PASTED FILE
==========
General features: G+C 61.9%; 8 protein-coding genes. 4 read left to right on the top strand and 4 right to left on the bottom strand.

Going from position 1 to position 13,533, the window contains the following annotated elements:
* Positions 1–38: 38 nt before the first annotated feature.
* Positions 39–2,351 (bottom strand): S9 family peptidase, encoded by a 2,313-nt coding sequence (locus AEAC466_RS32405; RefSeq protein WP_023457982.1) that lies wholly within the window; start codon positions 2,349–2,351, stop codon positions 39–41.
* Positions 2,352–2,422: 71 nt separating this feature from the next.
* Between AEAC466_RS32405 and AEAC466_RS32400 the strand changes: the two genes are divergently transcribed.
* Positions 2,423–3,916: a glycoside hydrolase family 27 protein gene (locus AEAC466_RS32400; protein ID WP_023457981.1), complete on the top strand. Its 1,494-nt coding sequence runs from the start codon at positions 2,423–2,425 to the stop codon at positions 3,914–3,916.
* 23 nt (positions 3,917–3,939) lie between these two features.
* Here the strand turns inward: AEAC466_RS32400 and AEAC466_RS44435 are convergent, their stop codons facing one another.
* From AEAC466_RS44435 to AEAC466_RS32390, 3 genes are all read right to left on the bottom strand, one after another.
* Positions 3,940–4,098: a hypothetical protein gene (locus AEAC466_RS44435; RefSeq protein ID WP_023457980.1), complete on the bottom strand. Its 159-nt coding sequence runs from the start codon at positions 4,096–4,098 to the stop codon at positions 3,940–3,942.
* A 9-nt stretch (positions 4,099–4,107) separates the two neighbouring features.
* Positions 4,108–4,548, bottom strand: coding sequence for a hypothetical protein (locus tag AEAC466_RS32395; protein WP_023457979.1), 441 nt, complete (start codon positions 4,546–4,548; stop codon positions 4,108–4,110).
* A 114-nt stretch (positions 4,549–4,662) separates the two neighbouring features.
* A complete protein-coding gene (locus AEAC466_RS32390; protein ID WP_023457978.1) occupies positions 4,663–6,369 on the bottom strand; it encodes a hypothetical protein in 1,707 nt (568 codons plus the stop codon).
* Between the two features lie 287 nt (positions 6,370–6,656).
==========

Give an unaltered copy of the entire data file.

General features: G+C 61.9%; 8 protein-coding genes. 4 read left to right on the top strand and 4 right to left on the bottom strand.

Going from position 1 to position 13,533, the window contains the following annotated elements:
* Positions 1–38: 38 nt before the first annotated feature.
* Positions 39–2,351 (bottom strand): S9 family peptidase, encoded by a 2,313-nt coding sequence (locus AEAC466_RS32405; RefSeq protein WP_023457982.1) that lies wholly within the window; start codon positions 2,349–2,351, stop codon positions 39–41.
* Positions 2,352–2,422: 71 nt separating this feature from the next.
* Between AEAC466_RS32405 and AEAC466_RS32400 the strand changes: the two genes are divergently transcribed.
* Positions 2,423–3,916: a glycoside hydrolase family 27 protein gene (locus AEAC466_RS32400; protein ID WP_023457981.1), complete on the top strand. Its 1,494-nt coding sequence runs from the start codon at positions 2,423–2,425 to the stop codon at positions 3,914–3,916.
* 23 nt (positions 3,917–3,939) lie between these two features.
* Here the strand turns inward: AEAC466_RS32400 and AEAC466_RS44435 are convergent, their stop codons facing one another.
* From AEAC466_RS44435 to AEAC466_RS32390, 3 genes are all read right to left on the bottom strand, one after another.
* Positions 3,940–4,098: a hypothetical protein gene (locus AEAC466_RS44435; RefSeq protein ID WP_023457980.1), complete on the bottom strand. Its 159-nt coding sequence runs from the start codon at positions 4,096–4,098 to the stop codon at positions 3,940–3,942.
* A 9-nt stretch (positions 4,099–4,107) separates the two neighbouring features.
* Positions 4,108–4,548, bottom strand: coding sequence for a hypothetical protein (locus tag AEAC466_RS32395; protein WP_023457979.1), 441 nt, complete (start codon positions 4,546–4,548; stop codon positions 4,108–4,110).
* A 114-nt stretch (positions 4,549–4,662) separates the two neighbouring features.
* A complete protein-coding gene (locus AEAC466_RS32390; protein ID WP_023457978.1) occupies positions 4,663–6,369 on the bottom strand; it encodes a hypothetical protein in 1,707 nt (568 codons plus the stop codon).
* Between the two features lie 287 nt (positions 6,370–6,656).